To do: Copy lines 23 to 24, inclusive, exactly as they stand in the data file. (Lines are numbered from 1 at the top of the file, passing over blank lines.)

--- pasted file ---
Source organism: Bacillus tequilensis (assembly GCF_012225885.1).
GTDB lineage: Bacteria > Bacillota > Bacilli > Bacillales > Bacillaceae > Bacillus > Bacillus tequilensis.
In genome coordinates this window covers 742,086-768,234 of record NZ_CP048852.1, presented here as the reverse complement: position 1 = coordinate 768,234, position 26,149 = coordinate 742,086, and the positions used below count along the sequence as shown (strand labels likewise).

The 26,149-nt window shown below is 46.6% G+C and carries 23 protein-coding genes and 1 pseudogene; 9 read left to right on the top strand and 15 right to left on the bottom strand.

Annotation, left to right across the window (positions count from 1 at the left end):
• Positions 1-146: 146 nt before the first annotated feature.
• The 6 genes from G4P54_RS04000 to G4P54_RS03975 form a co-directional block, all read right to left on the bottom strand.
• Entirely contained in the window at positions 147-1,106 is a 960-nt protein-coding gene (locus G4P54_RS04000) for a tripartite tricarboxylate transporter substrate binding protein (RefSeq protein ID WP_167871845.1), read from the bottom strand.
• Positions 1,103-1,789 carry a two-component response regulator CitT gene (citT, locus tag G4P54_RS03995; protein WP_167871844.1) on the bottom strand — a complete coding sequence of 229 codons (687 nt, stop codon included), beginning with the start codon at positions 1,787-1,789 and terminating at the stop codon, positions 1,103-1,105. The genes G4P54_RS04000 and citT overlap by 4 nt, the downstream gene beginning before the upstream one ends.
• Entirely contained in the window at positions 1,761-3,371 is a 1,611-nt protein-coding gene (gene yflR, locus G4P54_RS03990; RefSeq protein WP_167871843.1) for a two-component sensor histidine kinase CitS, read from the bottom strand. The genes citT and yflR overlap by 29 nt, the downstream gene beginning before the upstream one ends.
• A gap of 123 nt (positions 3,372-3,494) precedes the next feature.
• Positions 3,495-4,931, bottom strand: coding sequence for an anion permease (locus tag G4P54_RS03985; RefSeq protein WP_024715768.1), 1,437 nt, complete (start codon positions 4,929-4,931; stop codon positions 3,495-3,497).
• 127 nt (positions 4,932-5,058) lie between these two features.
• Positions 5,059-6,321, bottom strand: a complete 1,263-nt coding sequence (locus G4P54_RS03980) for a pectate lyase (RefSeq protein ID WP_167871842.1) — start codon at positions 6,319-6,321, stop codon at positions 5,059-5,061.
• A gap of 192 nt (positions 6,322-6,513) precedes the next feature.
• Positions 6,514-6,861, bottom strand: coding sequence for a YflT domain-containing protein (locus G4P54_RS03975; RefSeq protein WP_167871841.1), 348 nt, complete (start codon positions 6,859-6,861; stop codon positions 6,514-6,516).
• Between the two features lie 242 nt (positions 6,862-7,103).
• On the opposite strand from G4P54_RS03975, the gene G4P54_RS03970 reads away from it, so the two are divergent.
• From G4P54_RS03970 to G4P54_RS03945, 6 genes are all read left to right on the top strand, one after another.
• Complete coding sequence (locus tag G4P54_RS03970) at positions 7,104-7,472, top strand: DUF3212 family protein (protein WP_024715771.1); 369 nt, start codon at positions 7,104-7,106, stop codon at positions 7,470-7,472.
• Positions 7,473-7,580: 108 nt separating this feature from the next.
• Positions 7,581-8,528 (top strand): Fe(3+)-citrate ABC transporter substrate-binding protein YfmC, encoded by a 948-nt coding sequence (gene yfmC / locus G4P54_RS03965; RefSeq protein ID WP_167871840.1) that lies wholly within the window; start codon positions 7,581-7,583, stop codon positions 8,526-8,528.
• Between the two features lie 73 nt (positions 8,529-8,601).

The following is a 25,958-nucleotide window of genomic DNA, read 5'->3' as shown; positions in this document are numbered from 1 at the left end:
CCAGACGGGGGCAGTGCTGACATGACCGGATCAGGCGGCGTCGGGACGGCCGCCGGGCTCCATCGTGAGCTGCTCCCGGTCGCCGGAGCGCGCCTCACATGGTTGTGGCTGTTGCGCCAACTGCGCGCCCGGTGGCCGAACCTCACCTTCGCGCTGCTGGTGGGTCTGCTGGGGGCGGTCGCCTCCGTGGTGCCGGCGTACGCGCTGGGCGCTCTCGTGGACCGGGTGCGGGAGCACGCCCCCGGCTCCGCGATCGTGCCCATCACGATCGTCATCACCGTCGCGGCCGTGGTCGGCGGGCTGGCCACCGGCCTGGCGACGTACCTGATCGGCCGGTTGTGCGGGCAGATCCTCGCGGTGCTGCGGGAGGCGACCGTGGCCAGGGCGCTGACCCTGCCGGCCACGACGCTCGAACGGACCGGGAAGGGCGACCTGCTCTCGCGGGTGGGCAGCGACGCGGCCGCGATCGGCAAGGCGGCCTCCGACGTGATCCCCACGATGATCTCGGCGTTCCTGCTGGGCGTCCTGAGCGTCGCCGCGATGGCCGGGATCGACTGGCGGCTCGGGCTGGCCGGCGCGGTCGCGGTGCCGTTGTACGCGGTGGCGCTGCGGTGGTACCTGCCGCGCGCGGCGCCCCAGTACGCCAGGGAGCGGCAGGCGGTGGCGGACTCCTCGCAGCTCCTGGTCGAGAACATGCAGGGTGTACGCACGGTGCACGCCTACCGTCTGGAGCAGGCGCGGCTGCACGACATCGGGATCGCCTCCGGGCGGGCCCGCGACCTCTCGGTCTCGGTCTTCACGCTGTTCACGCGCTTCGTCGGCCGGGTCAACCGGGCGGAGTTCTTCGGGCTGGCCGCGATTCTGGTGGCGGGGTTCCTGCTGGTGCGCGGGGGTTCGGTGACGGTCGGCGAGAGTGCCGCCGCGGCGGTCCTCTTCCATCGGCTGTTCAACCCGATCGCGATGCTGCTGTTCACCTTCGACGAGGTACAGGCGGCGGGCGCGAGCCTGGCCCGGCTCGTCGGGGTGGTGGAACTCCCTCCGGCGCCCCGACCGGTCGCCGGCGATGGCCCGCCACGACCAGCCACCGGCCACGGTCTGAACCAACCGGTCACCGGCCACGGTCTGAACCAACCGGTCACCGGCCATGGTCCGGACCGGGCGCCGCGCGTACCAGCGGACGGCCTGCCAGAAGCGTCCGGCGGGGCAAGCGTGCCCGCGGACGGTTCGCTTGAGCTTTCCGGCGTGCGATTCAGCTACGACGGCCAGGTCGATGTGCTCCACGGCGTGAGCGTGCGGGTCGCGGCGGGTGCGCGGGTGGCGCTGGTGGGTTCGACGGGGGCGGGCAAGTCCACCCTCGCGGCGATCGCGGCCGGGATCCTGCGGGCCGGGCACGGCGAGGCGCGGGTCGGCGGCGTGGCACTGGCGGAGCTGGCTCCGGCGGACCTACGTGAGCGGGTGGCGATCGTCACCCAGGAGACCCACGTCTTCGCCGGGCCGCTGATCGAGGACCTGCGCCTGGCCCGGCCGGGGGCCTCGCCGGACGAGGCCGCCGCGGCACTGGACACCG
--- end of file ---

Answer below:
• Between the two features lie 73 nt (positions 8,529-8,601).

The following is a 25,958-nucleotide window of genomic DNA, read 5'->3' as shown; positions in this document are numbered from 1 at the left end: